Sunday, March 23, 2014

Well, the good news is that I have an appt with cardiology. The bad news is, that it's not until the end of April. But – good news, again – at least it's not in Easter week; we won't have to leap up from the roast lamb on Loch Fyne and hurry back to Edinburgh.

Three more rows will finish off the patterned part of the centre of the Unst Bridal Shawl. I made the mistake last night of trying to knit while we watched W1A which we had recorded earlier in the week. It may not be quite as good as Twenty Twelve, but it's good, and that's not a knitting mistake I will make again. I did fine, for a while, but then... And the resultant tinking included several k3tog's. Yet another skill I have never mastered.

It looks more or less all right. No stitches have escaped. But there are too many minor flaws (and one major one) in this thing. On Unst, they used to knit through the winter with no light, and you can see the results in museums.


Helen introduced me to Goodreads (an app) while she was here. I have loaded it and will try to keep up. She says it's useful for gleaning reading ideas from one's “friends”. 

I have recommended to her the BBC radio programme “A Good Read”. It's like a mini book club – the presenter and her two gjuests-of-the-week each propose a book. All three read all three books, and discuss on air., including "I thought it was rubbish" and "I couldn't get through it".  I always enjoy the programme when it comes my way. On Friday, waiting for my husband to come to bed, I heard one, and yesterday morning I started off by ordering “Alys, Always” [never heard of it] and “Get Shorty” [I remember the movie fondly, and I approve of Elmore Leonard] for my Kindle, and emailed Archie to ask whether he had read “Catcher in the Rye”.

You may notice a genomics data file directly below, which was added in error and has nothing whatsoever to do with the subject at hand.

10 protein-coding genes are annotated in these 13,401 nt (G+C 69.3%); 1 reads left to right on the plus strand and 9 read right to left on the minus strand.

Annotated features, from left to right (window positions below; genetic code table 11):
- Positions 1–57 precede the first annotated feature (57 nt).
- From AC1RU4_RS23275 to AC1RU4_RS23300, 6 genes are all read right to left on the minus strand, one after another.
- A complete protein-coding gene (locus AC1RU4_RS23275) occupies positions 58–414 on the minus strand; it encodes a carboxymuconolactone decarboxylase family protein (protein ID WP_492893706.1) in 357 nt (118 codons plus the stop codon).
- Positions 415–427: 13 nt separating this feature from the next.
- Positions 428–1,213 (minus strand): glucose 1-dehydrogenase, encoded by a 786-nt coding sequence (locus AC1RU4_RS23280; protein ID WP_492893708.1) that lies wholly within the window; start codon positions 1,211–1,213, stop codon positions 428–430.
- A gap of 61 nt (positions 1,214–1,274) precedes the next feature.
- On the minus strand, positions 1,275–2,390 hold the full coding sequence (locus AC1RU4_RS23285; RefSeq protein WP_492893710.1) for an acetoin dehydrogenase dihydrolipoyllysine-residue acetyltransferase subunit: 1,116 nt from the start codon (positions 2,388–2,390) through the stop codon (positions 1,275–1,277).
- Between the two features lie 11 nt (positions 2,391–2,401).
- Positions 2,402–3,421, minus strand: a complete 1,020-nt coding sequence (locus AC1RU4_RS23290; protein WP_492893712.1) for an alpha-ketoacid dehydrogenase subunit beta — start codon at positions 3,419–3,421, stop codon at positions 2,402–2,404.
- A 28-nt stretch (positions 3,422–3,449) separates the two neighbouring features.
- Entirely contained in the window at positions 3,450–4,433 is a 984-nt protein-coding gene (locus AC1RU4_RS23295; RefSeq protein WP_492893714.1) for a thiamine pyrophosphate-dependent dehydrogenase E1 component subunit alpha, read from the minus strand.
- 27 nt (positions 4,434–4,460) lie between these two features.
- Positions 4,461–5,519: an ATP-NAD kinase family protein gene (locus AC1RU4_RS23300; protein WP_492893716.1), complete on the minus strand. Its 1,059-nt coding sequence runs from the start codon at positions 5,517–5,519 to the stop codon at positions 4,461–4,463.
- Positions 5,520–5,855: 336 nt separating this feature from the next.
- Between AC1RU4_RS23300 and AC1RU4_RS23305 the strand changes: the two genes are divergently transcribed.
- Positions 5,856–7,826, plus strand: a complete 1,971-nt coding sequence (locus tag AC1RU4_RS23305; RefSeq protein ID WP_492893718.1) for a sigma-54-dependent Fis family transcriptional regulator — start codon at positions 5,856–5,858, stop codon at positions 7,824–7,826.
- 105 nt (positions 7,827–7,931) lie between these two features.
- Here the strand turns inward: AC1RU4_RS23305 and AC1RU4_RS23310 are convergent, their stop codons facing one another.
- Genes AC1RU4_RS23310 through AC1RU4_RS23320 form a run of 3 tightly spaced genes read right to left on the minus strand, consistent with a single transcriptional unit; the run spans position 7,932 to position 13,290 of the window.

He hadn't, so Amazon is sending it to him. Three out of three. Archie is a voracious reader, largely of horror and the occult. It was he who introduced me to H.P. Lovecraft. I keep trying to steer him back towards the real world. My last attempt was Nigel Molesworth.

I'm well into “Alys, Always” and enjoying it enormously. It's its author's debut, two years ago. I must have missed the reviews. She's got another coming out this summer. I'll watch out closely for that one.

And speaking of the Kindle, and turning to you guys as ever for technical support: when Archie was here a month or so ago, he updated the operating system on my iPad and everything has changed. But I didn't discover until yesterday, when I tried to get rid of “Perfect” by Rachel Joyce (not really recommended – I got it because the New Yorker liked it), that swiping a finger across a book's entry in the library list in my Kindle app no longer consigns that title to the cloud. Nor does any other action I have been able to devise. Suggestions gratefully received. I can still access the titles in the cloud, and download them to the iPad. But I can't figure out how to get anything up there.

Sunday presses.


  1. To send books back to the 'Cloud', touch the image of the book cover and hold your finger there. It will give you a choice to remove from device, that sends it back to your virtual library. I can't remember if you were the person who recommended Parade's End. I've finished the first two books and can't imagine how it was made into television, but if anyone could, I would feel confident about Tom Stoppard.

  2. That's good news about your appointment and with any luck, a cancellation might bring it forward a little. I know nothing about IPads I'm afraid - good luck with your problem.

  3. Swipe your finger from right to left across the title. This brings up the a archive option. They reversed the gesture with one of the major updates. Confused me too!

  4. I'm a non-fiction reader myself; I get enough of real life in real life ;). I would recommend Connie Willis' "Doomsday Book" as good mix of near-future sci-fi and historical information. Not horror, though, so not sure if it would be a good match for Archie.